October 30, 2017 --
And it's a good idea, because it could help resolve the breast cancer screening controversy by providing more data to evaluate screening outcomes, wrote a team led by Dr. Margarita Zuley at the University of Pittsburgh.
"Using common data elements, linkage of the national mammography database to the national network of state cancer registries may be feasible and could supply a vast amount of critical outcomes information to accurately assess the role of breast imaging in the U.S.," the researchers wrote.
The National Mammography Database contains results for about 16 million mammograms, with details on demographics, imaging performed, and interpretation, biopsy, and surgical results. In this proof-of-concept trial, Zuley's group attempted to link its national database data to 2014 data from the University of Pittsburgh's own cancer registry. Matched data elements included patients' Social Security numbers, first and last name, and date of birth.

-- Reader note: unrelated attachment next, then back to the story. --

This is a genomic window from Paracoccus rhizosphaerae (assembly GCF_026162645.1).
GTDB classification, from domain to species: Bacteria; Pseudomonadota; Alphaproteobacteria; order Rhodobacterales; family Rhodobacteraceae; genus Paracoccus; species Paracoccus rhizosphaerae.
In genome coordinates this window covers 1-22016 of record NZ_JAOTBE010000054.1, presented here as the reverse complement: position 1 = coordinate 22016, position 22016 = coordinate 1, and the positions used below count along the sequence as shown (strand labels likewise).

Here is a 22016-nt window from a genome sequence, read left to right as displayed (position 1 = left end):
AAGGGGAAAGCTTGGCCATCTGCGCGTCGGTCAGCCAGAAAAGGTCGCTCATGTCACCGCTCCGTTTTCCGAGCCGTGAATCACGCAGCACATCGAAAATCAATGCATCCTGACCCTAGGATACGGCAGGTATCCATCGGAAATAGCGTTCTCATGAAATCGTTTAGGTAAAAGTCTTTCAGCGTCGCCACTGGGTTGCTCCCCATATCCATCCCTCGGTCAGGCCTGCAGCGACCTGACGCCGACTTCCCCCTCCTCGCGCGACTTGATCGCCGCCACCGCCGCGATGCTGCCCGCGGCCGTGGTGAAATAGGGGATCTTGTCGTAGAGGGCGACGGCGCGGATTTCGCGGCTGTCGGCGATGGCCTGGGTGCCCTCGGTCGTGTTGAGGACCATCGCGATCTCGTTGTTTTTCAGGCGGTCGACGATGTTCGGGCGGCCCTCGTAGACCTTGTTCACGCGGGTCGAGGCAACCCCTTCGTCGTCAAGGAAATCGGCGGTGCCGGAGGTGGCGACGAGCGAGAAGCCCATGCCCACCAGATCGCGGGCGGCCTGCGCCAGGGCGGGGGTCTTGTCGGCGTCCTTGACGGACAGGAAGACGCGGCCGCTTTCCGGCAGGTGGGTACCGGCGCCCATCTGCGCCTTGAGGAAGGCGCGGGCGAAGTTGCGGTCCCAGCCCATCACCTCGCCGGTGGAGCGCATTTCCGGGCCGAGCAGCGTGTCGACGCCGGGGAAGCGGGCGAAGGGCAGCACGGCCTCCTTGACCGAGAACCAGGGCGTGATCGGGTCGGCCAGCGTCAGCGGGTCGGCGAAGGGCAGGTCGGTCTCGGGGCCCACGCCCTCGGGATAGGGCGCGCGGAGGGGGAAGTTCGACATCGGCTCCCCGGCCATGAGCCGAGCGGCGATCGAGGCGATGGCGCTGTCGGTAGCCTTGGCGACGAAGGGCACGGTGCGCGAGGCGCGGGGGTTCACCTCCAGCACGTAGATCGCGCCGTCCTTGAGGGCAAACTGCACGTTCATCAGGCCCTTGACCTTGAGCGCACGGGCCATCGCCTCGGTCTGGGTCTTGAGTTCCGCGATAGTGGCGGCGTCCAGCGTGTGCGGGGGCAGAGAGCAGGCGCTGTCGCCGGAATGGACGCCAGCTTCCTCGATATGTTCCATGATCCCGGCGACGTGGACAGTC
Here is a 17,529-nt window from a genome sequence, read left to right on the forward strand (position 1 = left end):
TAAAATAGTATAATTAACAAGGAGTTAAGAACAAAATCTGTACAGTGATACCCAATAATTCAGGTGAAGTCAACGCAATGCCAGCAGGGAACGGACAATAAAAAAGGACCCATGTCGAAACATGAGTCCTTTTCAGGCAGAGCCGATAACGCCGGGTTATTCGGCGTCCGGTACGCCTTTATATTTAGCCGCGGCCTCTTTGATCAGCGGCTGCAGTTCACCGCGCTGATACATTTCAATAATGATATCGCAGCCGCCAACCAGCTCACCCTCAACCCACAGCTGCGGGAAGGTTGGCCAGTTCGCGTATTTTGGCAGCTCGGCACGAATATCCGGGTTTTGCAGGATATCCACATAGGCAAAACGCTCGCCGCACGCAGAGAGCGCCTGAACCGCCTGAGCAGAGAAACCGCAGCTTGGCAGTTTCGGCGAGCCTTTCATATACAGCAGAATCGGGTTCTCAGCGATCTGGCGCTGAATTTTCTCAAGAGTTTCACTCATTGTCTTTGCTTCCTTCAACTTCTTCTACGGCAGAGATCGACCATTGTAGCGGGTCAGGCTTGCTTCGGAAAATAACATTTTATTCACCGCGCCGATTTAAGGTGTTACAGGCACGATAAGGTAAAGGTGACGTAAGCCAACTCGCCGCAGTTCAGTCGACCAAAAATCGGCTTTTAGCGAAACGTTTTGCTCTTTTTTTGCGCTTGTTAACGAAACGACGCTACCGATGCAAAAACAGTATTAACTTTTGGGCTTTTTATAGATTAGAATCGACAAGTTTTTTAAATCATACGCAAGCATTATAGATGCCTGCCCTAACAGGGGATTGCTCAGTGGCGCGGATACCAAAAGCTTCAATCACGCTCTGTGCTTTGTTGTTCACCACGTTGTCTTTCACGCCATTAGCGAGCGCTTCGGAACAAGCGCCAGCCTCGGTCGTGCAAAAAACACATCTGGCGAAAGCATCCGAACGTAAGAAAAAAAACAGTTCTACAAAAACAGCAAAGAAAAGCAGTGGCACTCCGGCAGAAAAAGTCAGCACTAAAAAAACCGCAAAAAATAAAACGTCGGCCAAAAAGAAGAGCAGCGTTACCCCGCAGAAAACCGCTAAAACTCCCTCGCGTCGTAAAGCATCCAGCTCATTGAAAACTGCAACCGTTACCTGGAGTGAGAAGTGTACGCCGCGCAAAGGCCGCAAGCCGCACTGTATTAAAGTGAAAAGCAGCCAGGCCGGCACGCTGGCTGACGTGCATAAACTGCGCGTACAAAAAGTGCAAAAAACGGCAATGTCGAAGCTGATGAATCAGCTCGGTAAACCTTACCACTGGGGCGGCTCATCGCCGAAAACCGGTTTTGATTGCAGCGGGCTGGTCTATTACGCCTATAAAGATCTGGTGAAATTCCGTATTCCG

Out of 10,593 patients entered into the National Mammography Database in 2014, 229 (2.2%) had biopsy-proven breast cancer. The effort to link these cancer patients' information between the database and Pittsburgh's cancer registry was 98.7% successful, using the three data elements; it was 95.6% successful even when patients' Social Security numbers were not used, Zuley and colleagues noted.
"Linkage of imaging and cancer registry databases will help resolve the screening controversy by enabling direct outcomes evaluation," they concluded.